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Published: May 7, 2008 at 08:11 AM GMT
Last Updated: May 7, 2008 at 08:11 AM GMT
Jonathan Harris was an artist studying computer science at Princeton. His early art project, 10x10, extracted text and images from newsfeeds to build a matrix. The site would ultimately generate ten million visitors. Among them was Upendra Shardanand, an MIT undergrad who made his name and fortune selling his personalization software (MSN Passport) for $40M. A news aficionado himself, he saw in 10x10 the future of news aggregation.
Shardanand, as CEO and co-founder, with Harris as design director, launched Daylife (www.daylife.com) in stealth back in 2005. Daylife taps every mainstream news service and major news blog, across the globe. That's 7,500 sources and counting. While news aggregators are geared to the news reader, none of them were simultaneously designed with the publisher or advertiser in mind. Daylife acquires content, classifies and indexes it in a granular fashion. This enables Daylife to identify connections, ranging from obvious to the counterintuitive. And "connections," says co-founder Tom Tercek, "provide context."
The shop has since had two rounds of funding with early investment from the New York Times Co., venture capital firms Arts Alliance Digital Ventures and Bebo backer Balderton Capital, as well as the braintrust of such digerati as Jeff Jarvis, Craig’s List’s Craig Newmark, and TechCrunch's Michael Arrington. Daylife is also a portfolio firm of Publicis Group's Denuo - its media futures unit - and many of its staffers have joined Daylife, including Tercek, who has a background split between media companies and tech startups with stints at Shardanand's Firefly Network, AtomFilms, and MTV Networks. In an exclusive interview with JackMyers Media Business Report, Tercek described why the Daylife platform represents a new architecture for web delivery of news and content.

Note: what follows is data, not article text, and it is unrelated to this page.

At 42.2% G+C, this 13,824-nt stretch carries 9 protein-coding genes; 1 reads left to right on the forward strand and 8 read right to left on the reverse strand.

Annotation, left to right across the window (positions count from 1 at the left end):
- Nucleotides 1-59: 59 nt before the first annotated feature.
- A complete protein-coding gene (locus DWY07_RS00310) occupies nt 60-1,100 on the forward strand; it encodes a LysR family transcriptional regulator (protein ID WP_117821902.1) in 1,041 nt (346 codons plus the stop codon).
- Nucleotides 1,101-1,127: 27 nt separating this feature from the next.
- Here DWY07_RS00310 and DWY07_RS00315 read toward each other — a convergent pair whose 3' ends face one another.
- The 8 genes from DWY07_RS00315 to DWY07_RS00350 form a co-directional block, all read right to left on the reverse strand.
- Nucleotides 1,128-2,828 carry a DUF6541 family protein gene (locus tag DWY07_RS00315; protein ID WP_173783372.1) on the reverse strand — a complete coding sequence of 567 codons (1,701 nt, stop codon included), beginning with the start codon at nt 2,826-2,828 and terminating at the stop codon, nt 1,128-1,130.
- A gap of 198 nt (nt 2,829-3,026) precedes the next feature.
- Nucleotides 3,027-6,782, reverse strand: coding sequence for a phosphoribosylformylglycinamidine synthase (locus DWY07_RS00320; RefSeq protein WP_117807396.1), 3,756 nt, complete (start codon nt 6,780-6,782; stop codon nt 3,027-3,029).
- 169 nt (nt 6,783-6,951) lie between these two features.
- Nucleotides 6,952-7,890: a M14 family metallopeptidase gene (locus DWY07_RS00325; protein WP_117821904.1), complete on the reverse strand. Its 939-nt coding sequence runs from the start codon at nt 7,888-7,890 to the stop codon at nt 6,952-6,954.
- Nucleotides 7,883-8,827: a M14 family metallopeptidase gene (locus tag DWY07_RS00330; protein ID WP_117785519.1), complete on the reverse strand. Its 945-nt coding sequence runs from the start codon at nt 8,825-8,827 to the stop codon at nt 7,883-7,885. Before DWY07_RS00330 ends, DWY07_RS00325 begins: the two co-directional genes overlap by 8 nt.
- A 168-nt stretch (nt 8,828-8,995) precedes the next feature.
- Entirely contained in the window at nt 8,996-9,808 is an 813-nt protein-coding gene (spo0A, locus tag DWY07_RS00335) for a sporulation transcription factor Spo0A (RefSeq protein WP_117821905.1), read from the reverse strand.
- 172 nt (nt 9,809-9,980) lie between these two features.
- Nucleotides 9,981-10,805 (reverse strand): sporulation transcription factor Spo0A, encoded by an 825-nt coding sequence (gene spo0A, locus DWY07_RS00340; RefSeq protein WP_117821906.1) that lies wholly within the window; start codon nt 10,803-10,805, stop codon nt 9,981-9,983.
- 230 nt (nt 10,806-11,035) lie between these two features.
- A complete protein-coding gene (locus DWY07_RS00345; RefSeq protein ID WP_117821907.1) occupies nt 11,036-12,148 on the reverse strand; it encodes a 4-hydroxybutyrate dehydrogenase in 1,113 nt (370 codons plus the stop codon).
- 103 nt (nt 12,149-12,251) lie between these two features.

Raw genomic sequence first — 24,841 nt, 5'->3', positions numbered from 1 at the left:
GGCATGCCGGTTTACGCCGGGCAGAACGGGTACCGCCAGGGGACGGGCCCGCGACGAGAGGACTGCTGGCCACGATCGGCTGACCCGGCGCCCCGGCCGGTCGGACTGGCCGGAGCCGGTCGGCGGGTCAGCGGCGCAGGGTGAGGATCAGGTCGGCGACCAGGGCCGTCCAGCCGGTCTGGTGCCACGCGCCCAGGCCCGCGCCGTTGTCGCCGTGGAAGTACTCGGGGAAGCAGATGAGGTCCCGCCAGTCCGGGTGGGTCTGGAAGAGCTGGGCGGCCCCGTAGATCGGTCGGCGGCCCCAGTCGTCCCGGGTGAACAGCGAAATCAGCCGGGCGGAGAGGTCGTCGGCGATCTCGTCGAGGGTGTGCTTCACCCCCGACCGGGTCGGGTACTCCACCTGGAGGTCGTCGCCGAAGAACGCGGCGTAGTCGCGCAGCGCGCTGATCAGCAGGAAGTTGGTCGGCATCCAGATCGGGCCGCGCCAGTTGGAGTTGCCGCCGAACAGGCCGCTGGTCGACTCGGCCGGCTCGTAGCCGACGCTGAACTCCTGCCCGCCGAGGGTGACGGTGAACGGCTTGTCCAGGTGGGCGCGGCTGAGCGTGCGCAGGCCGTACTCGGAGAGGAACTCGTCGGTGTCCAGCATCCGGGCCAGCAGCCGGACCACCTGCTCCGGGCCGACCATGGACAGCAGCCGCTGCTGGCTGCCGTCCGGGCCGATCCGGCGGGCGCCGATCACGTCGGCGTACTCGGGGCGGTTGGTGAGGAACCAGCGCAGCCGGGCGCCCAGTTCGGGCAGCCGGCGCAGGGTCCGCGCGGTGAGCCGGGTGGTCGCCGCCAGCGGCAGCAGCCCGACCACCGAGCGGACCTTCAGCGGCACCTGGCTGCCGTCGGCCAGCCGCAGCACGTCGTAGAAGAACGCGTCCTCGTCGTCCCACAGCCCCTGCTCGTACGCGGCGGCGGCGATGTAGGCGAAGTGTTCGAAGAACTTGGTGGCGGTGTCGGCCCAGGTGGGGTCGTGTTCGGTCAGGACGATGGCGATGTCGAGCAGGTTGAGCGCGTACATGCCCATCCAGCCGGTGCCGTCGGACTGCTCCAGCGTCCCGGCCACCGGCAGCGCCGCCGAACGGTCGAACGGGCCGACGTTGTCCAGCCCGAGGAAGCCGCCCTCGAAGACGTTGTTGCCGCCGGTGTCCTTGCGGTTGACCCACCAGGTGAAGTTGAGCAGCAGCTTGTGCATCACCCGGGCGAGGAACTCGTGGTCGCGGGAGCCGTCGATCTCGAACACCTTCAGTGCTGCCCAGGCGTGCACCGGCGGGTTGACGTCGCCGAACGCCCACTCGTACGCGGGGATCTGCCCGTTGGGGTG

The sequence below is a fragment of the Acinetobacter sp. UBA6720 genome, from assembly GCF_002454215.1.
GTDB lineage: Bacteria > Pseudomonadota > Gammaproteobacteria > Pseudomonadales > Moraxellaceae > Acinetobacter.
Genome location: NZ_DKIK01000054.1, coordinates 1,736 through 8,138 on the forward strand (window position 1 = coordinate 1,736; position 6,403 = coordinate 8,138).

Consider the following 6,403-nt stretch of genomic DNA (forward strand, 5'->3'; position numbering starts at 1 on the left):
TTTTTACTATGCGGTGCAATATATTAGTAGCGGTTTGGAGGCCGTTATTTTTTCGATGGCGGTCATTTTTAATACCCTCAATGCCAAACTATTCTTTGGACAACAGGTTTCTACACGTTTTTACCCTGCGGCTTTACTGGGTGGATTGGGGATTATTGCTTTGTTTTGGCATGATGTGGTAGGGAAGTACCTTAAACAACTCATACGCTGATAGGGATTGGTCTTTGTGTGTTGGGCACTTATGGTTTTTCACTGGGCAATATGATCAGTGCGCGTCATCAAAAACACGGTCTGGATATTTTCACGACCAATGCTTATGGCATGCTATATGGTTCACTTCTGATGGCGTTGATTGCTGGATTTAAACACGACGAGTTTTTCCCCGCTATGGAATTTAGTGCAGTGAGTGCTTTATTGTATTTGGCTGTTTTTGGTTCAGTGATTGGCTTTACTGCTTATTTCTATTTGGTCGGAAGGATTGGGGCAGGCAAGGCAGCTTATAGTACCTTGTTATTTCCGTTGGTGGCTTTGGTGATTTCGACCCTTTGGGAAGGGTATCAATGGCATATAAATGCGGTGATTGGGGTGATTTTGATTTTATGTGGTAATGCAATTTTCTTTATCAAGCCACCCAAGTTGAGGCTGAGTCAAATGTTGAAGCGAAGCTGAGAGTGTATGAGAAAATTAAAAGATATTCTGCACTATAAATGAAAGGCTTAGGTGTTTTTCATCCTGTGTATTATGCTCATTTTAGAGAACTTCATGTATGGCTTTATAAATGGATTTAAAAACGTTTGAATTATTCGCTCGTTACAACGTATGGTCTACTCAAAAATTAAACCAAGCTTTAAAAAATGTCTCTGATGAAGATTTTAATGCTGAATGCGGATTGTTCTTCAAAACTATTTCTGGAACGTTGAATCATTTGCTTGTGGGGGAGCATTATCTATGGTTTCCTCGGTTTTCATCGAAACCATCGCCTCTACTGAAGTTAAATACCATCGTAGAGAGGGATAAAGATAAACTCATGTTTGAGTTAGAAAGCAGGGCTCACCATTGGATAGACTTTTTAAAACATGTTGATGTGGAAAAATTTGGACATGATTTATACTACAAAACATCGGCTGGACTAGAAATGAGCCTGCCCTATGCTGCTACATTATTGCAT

Daylife’s value proposition is elegantly simple. It “tames the river of news" through a proprietary technology that provides sites with depth of content on targeted topics from around the web. Daylife enables sites to add relevant news, photos, quotes and contextual insights, dramatically expanding the wealth of content and information available to site visitors, and enhancing the site’s search engine ratings. The additional content, which site editors control and which is delivered through a fully automated program, attracts added users and increases page views and time. Daylife licenses its API (application programming interface) to publishers with an initial focus on the sites of leading content suppliers such as USA Today, The Daily Telegraph, Newark Star-Ledger, Huffington Post, Washingtonpost.com, CNNMoney.com, TBS, and Parade. Major marketers, led by Purina, are utilizing Daylife to expand their sites’ value to consumers.